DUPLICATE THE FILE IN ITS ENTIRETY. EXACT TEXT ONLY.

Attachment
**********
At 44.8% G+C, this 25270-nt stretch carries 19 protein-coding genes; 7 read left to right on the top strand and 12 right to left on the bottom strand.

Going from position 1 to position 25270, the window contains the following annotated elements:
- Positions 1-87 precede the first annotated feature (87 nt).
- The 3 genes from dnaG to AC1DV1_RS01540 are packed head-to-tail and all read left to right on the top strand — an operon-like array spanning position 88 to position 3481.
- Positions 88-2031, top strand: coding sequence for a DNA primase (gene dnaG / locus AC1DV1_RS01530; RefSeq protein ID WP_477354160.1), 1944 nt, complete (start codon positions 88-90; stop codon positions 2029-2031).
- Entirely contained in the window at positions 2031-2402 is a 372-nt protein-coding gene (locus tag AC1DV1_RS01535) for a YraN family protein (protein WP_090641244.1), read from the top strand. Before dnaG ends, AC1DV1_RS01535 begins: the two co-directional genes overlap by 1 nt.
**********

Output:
At 44.8% G+C, this 25270-nt stretch carries 19 protein-coding genes; 7 read left to right on the top strand and 12 right to left on the bottom strand.

Going from position 1 to position 25270, the window contains the following annotated elements:
- Positions 1-87 precede the first annotated feature (87 nt).
- The 3 genes from dnaG to AC1DV1_RS01540 are packed head-to-tail and all read left to right on the top strand — an operon-like array spanning position 88 to position 3481.
- Positions 88-2031, top strand: coding sequence for a DNA primase (gene dnaG / locus AC1DV1_RS01530; RefSeq protein ID WP_477354160.1), 1944 nt, complete (start codon positions 88-90; stop codon positions 2029-2031).
- Entirely contained in the window at positions 2031-2402 is a 372-nt protein-coding gene (locus tag AC1DV1_RS01535) for a YraN family protein (protein WP_090641244.1), read from the top strand. Before dnaG ends, AC1DV1_RS01535 begins: the two co-directional genes overlap by 1 nt.